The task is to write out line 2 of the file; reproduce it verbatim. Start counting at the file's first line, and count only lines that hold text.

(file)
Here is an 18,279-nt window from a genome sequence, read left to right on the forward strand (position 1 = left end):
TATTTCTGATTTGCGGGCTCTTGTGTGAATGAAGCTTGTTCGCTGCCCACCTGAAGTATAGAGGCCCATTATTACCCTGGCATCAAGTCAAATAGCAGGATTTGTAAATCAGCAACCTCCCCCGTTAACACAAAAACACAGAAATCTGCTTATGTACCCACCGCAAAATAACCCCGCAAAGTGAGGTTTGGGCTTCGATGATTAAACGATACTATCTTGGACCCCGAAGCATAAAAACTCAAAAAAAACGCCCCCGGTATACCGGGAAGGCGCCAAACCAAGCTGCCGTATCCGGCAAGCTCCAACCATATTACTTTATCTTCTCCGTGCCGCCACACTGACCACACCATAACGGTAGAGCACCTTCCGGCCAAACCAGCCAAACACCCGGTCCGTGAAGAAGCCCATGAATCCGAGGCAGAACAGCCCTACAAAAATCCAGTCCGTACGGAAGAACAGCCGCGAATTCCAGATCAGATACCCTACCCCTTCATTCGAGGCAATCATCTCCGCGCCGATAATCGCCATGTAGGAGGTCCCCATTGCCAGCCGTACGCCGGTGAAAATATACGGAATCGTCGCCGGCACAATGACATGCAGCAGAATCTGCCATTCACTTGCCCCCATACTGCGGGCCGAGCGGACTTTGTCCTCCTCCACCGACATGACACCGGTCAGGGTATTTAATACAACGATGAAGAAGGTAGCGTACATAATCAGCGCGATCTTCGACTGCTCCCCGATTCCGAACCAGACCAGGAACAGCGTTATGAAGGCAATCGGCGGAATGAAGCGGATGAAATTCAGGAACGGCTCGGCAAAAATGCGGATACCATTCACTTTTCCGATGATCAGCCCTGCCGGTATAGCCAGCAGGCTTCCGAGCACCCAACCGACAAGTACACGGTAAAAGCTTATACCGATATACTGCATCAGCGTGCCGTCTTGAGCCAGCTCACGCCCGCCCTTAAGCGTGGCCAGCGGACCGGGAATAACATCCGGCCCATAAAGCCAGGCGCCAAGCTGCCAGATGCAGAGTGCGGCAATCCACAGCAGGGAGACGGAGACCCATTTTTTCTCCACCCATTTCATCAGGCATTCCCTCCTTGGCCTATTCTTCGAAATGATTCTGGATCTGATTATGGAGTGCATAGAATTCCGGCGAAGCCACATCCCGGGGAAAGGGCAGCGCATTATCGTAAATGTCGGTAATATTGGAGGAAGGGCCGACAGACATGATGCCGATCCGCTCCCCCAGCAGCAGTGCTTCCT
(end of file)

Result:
TATTTCTGATTTGCGGGCTCTTGTGTGAATGAAGCTTGTTCGCTGCCCACCTGAAGTATAGAGGCCCATTATTACCCTGGCATCAAGTCAAATAGCAGGATTTGTAAATCAGCAACCTCCCCCGTTAACACAAAAACACAGAAATCTGCTTATGTACCCACCGCAAAATAACCCCGCAAAGTGAGGTTTGGGCTTCGATGATTAAACGATACTATCTTGGACCCCGAAGCATAAAAACTCAAAAAAAACGCCCCCGGTATACCGGGAAGGCGCCAAACCAAGCTGCCGTATCCGGCAAGCTCCAACCATATTACTTTATCTTCTCCGTGCCGCCACACTGACCACACCATAACGGTAGAGCACCTTCCGGCCAAACCAGCCAAACACCCGGTCCGTGAAGAAGCCCATGAATCCGAGGCAGAACAGCCCTACAAAAATCCAGTCCGTACGGAAGAACAGCCGCGAATTCCAGATCAGATACCCTACCCCTTCATTCGAGGCAATCATCTCCGCGCCGATAATCGCCATGTAGGAGGTCCCCATTGCCAGCCGTACGCCGGTGAAAATATACGGAATCGTCGCCGGCACAATGACATGCAGCAGAATCTGCCATTCACTTGCCCCCATACTGCGGGCCGAGCGGACTTTGTCCTCCTCCACCGACATGACACCGGTCAGGGTATTTAATACAACGATGAAGAAGGTAGCGTACATAATCAGCGCGATCTTCGACTGCTCCCCGATTCCGAACCAGACCAGGAACAGCGTTATGAAGGCAATCGGCGGAATGAAGCGGATGAAATTCAGGAACGGCTCGGCAAAAATGCGGATACCATTCACTTTTCCGATGATCAGCCCTGCCGGTATAGCCAGCAGGCTTCCGAGCACCCAACCGACAAGTACACGGTAAAAGCTTATACCGATATACTGCATCAGCGTGCCGTCTTGAGCCAGCTCACGCCCGCCCTTAAGCGTGGCCAGCGGACCGGGAATAACATCCGGCCCATAAAGCCAGGCGCCAAGCTGCCAGATGCAGAGTGCGGCAATCCACAGCAGGGAGACGGAGACCCATTTTTTCTCCACCCATTTCATCAGGCATTCCCTCCTTGGCCTATTCTTCGAAATGATTCTGGATCTGATTATGGAGTGCATAGAATTCCGGCGAAGCCACATCCCGGGGAAAGGGCAGCGCATTATCGTAAATGTCGGTAATATTGGAGGAAGGGCCGACAGACATGATGCCGATCCGCTCCCCCAGCAGCAGTGCTTCCT